Gov. Ron DeSantis criticized Donald Trump for implying that Florida's new six-week abortion ban is "too harsh," going after the former president as DeSantis prepares to challenge him for the 2024 Republican nomination.
DeSantis was responding to a question Tuesday about Trump's comments in The Messenger about the six-week ban that DeSantis recently signed into law. “Many people within the pro-life movement feel that that was too harsh,” Trump told the online outlet in an article published Monday.
The governor contended the law has widespread support among opponents of abortion and he noted that Trump did not say what limits he would back.
“Protecting an unborn child when there’s a detectable heartbeat is something that almost 99% of pro-lifers support,” DeSantis said at a news conference after he signed a measure to combat human trafficking.
“As a Florida resident, you know, he didn’t give an answer about, ‘Would you have signed the heartbeat bill that Florida did, that had all the exceptions that people talk about?’” DeSantis added.
The rivalry between Trump and DeSantis is heating up as DeSantis nears a decision on a presidential campaign. DeSantis allies believe he will launch his candidacy as soon as this week, although an announcement could come closer to the end of the month.
Abortion has been an early flashpoint in the still-forming Republican primary field in the first White House election since the Supreme Court overturned Roe v. Wade. The bickering showcases the GOP's internal debate over hard-line abortion restrictions, which may be popular in a primary but could create problems in a general election for the party's eventual nominee.
Asked whether he felt Trump had taken a firm enough stance on abortion, former Vice President Mike Pence — a staunch opponent of abortion who is soon expected to enter the race against his former boss — drew a line of distinction with Trump, saying he supported Florida's bill and would sign such a measure as president.
“For my part, I disagree with President Trump about the heartbeat bill,” Pence told reporters Tuesday night after an event in Concord, New Hampshire. “I truly do believe that we ought to advance the cause of life at the state level, but I also want to say, I also believe there is a role at the federal level to advance the sanctity of life.”
The bill signed into law last month by DeSantis would ban abortions after six weeks of pregnancy. It will take effect only if the state’s current 15-week ban is upheld in a legal challenge before the state Supreme Court, which is controlled by conservatives.
Calling into a Newsmax program Tuesday night, Trump repeated earlier comments he made on CNN that he had given abortion opponents “the power of negotiation.” Twice deflecting questions about whether he would support a national abortion ban at a specific point, Trump said “many pro-life people” are “talking about more weeks than Ron is talking about.”
“But I’m going to decide, and I’m going to be in there pushing, and I’m the one that got rid of Roe v. Wade,” he said.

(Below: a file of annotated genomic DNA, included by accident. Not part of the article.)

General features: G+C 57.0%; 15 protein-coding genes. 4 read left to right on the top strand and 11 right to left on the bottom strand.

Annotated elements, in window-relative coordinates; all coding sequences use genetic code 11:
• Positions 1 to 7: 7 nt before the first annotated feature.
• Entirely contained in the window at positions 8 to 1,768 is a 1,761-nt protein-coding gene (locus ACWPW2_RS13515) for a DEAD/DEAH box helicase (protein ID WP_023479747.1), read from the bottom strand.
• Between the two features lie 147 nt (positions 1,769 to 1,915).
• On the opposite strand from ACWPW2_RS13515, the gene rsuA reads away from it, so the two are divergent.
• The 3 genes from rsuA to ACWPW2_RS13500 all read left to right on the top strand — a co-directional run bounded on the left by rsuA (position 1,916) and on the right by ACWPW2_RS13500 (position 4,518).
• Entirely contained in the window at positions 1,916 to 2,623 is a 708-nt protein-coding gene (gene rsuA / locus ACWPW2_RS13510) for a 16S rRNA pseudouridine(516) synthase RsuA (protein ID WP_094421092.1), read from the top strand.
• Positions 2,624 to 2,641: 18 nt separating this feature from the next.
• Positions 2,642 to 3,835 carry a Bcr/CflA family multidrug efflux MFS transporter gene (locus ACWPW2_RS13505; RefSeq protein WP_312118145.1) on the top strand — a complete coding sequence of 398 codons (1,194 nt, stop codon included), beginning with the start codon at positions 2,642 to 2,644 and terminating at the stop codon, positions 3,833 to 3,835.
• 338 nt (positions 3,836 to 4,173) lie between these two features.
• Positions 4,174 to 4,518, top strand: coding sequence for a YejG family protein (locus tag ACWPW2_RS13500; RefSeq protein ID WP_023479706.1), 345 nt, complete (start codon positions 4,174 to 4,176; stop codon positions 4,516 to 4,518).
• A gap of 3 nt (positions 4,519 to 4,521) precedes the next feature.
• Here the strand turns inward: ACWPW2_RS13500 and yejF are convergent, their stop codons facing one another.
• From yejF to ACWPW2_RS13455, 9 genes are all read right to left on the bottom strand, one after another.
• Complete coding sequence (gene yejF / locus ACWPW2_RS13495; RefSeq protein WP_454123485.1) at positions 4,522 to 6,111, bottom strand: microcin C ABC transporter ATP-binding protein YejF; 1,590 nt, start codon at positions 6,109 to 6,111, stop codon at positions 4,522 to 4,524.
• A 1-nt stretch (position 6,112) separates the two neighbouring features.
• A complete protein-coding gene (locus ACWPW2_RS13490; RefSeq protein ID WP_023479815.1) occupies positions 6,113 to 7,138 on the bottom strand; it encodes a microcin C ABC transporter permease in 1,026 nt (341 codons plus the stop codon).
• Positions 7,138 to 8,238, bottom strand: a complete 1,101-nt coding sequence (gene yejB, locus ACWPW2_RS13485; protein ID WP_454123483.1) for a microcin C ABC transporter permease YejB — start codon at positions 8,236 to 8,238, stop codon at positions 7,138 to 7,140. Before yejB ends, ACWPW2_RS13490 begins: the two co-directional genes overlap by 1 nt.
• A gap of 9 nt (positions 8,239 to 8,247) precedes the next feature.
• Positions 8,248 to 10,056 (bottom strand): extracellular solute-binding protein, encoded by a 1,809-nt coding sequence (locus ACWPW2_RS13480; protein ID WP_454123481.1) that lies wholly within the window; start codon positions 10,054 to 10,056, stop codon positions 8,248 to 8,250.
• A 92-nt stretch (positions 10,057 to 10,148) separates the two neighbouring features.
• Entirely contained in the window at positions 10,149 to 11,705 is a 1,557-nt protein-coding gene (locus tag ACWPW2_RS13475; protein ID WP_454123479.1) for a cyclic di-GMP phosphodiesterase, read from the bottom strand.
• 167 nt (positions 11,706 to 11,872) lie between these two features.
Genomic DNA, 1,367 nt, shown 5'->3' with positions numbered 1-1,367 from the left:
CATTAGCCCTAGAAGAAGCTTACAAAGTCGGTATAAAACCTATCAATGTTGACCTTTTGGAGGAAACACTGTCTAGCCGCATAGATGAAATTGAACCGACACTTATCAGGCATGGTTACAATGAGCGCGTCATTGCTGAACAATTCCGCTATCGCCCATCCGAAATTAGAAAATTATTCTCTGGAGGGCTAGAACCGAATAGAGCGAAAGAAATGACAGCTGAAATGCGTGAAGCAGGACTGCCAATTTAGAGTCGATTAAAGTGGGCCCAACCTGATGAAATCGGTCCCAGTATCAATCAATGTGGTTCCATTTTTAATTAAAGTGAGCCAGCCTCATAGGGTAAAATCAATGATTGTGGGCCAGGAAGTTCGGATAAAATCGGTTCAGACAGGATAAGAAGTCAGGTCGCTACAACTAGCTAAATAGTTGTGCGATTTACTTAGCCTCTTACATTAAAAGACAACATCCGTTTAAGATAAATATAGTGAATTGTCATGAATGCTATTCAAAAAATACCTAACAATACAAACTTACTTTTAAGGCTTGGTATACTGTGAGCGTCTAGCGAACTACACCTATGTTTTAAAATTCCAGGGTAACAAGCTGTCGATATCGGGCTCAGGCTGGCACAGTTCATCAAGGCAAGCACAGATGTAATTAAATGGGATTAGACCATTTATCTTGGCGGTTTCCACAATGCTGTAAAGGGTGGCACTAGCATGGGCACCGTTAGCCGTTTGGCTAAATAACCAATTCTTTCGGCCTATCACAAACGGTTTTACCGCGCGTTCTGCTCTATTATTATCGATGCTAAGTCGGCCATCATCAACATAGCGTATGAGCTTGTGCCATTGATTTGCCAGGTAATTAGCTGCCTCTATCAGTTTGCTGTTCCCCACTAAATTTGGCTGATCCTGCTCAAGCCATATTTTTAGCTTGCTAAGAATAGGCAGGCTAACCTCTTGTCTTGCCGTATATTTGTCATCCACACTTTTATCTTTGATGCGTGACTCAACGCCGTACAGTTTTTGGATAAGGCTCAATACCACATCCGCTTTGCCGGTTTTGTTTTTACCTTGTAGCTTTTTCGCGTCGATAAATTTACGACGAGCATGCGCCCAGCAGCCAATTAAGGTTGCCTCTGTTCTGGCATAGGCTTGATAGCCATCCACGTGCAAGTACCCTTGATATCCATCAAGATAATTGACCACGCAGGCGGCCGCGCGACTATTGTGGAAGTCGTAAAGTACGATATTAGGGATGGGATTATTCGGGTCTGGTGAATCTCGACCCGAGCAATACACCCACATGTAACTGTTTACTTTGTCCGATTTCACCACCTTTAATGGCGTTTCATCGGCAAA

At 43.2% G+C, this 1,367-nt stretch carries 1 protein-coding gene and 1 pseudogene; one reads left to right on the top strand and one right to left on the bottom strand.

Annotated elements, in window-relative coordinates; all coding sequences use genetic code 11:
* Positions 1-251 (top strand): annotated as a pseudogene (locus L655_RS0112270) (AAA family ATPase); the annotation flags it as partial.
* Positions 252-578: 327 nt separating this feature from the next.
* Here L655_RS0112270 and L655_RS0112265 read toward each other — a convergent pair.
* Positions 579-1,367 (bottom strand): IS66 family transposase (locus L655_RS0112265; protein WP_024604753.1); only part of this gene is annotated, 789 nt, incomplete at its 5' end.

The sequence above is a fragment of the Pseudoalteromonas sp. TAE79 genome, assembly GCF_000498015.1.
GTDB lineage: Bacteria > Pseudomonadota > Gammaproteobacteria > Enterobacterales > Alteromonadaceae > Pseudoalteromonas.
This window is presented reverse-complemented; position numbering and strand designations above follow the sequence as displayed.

Trump kept it up Wednesday, saying on his social media platform, “Without me there would be no 6 weeks, 10 weeks, 15 weeks, or whatever is finally agreed to. Without me the pro Life movement would have just kept losing. Thank you President TRUMP!!!”
Trump has referred to himself as “the most pro-life president in American history,” as his three nominations of conservative judges to the Supreme Court paved the way for the end of legalized abortion nationwide.
But in the early months of his 2024 bid, Trump has often sidestepped the issue of abortion, even as Republicans across the country celebrate the Supreme Court decision stripping federal constitutional rights to the practice.
In Iowa in March, he repeatedly refused to say whether he would support a federal law restricting abortion in every state — a move that anti-abortion activists have been demanding of the GOP's presidential contenders. "We're looking at a lot of different things," he said when asked by The Associated Press whether he supports a federal abortion ban.
Last week during a primetime CNN town hall in New Hampshire, Trump continued to avoid specifics on a national ban, repeatedly saying he would "do what's right," without specifying what that was.
As he gets closer to an announcement, DeSantis has been escalating his criticism of Trump, who for months has been attacking him directly and through groups supporting his candidacy. Last week in Iowa, as perilous weather sidelined Trump's trip to the state, DeSantis highlighted the GOP's recent string of electoral losses — a clear knock on the former president.
“We must reject the culture of losing that has impacted our party in recent years. The time for excuses is over,” DeSantis said at an event in Sioux Center. “If we get distracted, if we focus the election on the past or on other side issues, then I think the Democrats are going to beat us again.”
Associated Press writers Michelle L. Price in New York and Holly Ramer in Concord, New Hampshire, contributed to this report.
Meg Kinnard can be reached at http://twitter.com/MegKinnardAP